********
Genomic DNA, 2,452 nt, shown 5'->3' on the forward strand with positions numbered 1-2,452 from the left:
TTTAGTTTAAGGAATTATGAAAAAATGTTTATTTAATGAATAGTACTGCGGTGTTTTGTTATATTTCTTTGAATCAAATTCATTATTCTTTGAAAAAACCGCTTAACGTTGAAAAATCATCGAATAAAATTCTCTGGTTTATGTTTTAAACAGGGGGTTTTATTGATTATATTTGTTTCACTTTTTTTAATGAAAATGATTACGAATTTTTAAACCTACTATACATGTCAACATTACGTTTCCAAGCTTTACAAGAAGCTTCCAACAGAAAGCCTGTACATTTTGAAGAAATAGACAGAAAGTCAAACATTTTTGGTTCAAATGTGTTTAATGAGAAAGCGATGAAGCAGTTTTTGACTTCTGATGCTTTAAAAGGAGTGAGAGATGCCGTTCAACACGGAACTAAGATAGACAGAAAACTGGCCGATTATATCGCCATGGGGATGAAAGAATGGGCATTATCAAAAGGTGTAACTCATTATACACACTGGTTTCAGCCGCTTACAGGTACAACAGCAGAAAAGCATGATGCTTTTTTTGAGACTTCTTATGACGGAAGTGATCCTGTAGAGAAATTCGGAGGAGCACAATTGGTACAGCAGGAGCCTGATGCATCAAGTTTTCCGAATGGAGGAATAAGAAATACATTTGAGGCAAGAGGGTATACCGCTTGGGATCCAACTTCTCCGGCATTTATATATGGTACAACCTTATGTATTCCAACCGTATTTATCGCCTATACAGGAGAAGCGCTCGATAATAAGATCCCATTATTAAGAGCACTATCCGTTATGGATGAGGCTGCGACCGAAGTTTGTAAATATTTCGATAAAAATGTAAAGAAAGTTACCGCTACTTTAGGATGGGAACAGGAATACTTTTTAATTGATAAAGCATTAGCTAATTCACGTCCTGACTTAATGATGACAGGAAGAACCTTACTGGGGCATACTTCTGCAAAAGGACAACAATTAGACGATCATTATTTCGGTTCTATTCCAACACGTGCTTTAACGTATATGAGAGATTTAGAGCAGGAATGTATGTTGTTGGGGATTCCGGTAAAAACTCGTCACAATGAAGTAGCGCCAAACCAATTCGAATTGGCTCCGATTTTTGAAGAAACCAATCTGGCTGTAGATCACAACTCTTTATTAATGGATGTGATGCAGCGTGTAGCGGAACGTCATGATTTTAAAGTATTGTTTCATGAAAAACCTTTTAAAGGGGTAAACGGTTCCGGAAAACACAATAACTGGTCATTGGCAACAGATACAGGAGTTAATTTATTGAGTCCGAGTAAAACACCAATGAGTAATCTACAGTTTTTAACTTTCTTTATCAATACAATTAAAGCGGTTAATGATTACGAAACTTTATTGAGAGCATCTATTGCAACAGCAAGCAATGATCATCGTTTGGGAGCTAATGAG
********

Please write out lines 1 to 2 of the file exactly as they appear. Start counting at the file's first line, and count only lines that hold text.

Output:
Genomic DNA, 2,452 nt, shown 5'->3' on the forward strand with positions numbered 1-2,452 from the left:
TTTAGTTTAAGGAATTATGAAAAAATGTTTATTTAATGAATAGTACTGCGGTGTTTTGTTATATTTCTTTGAATCAAATTCATTATTCTTTGAAAAAACCGCTTAACGTTGAAAAATCATCGAATAAAATTCTCTGGTTTATGTTTTAAACAGGGGGTTTTATTGATTATATTTGTTTCACTTTTTTTAATGAAAATGATTACGAATTTTTAAACCTACTATACATGTCAACATTACGTTTCCAAGCTTTACAAGAAGCTTCCAACAGAAAGCCTGTACATTTTGAAGAAATAGACAGAAAGTCAAACATTTTTGGTTCAAATGTGTTTAATGAGAAAGCGATGAAGCAGTTTTTGACTTCTGATGCTTTAAAAGGAGTGAGAGATGCCGTTCAACACGGAACTAAGATAGACAGAAAACTGGCCGATTATATCGCCATGGGGATGAAAGAATGGGCATTATCAAAAGGTGTAACTCATTATACACACTGGTTTCAGCCGCTTACAGGTACAACAGCAGAAAAGCATGATGCTTTTTTTGAGACTTCTTATGACGGAAGTGATCCTGTAGAGAAATTCGGAGGAGCACAATTGGTACAGCAGGAGCCTGATGCATCAAGTTTTCCGAATGGAGGAATAAGAAATACATTTGAGGCAAGAGGGTATACCGCTTGGGATCCAACTTCTCCGGCATTTATATATGGTACAACCTTATGTATTCCAACCGTATTTATCGCCTATACAGGAGAAGCGCTCGATAATAAGATCCCATTATTAAGAGCACTATCCGTTATGGATGAGGCTGCGACCGAAGTTTGTAAATATTTCGATAAAAATGTAAAGAAAGTTACCGCTACTTTAGGATGGGAACAGGAATACTTTTTAATTGATAAAGCATTAGCTAATTCACGTCCTGACTTAATGATGACAGGAAGAACCTTACTGGGGCATACTTCTGCAAAAGGACAACAATTAGACGATCATTATTTCGGTTCTATTCCAACACGTGCTTTAACGTATATGAGAGATTTAGAGCAGGAATGTATGTTGTTGGGGATTCCGGTAAAAACTCGTCACAATGAAGTAGCGCCAAACCAATTCGAATTGGCTCCGATTTTTGAAGAAACCAATCTGGCTGTAGATCACAACTCTTTATTAATGGATGTGATGCAGCGTGTAGCGGAACGTCATGATTTTAAAGTATTGTTTCATGAAAAACCTTTTAAAGGGGTAAACGGTTCCGGAAAACACAATAACTGGTCATTGGCAACAGATACAGGAGTTAATTTATTGAGTCCGAGTAAAACACCAATGAGTAATCTACAGTTTTTAACTTTCTTTATCAATACAATTAAAGCGGTTAATGATTACGAAACTTTATTGAGAGCATCTATTGCAACAGCAAGCAATGATCATCGTTTGGGAGCTAATGAG